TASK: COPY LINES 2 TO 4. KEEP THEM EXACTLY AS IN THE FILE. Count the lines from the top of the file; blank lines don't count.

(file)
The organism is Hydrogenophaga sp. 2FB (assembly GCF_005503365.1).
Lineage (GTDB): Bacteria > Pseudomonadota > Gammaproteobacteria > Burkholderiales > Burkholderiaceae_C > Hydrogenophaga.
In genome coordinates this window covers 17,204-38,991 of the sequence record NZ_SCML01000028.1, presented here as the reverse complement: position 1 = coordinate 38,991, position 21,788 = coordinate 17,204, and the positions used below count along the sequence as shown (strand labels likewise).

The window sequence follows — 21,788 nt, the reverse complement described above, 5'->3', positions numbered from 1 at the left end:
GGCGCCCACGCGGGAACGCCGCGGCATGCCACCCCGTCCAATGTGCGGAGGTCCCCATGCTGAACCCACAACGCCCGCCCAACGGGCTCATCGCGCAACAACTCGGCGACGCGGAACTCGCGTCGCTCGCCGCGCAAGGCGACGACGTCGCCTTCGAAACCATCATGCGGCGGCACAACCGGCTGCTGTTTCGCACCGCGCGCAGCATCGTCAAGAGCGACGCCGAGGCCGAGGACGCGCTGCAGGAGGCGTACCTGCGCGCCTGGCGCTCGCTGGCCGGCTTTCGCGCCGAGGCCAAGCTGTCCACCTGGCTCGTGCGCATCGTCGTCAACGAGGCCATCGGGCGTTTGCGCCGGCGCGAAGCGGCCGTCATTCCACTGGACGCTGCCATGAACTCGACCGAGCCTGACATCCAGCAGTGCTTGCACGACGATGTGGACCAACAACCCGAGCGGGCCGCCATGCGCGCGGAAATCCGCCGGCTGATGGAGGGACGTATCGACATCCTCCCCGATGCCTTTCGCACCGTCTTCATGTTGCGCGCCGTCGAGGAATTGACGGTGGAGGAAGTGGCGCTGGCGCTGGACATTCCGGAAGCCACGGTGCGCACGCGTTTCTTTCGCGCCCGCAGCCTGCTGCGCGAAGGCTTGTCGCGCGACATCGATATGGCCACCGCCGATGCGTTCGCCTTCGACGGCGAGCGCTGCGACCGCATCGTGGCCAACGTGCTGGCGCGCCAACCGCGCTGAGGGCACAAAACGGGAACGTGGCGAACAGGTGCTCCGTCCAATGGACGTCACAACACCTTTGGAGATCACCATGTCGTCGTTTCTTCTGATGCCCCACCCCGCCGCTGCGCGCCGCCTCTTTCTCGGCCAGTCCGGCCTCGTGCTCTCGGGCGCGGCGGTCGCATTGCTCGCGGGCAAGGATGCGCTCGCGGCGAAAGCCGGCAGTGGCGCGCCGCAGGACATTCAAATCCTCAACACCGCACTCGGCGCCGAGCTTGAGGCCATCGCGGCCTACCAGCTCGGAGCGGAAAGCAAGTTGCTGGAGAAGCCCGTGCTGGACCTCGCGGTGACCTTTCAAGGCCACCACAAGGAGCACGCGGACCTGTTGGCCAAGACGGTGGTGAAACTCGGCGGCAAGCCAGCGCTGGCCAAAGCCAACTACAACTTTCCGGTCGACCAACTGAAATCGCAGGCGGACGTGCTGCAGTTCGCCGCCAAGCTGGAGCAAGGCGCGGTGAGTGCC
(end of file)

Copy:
Lineage (GTDB): Bacteria > Pseudomonadota > Gammaproteobacteria > Burkholderiales > Burkholderiaceae_C > Hydrogenophaga.
In genome coordinates this window covers 17,204-38,991 of the sequence record NZ_SCML01000028.1, presented here as the reverse complement: position 1 = coordinate 38,991, position 21,788 = coordinate 17,204, and the positions used below count along the sequence as shown (strand labels likewise).

The window sequence follows — 21,788 nt, the reverse complement described above, 5'->3', positions numbered from 1 at the left end: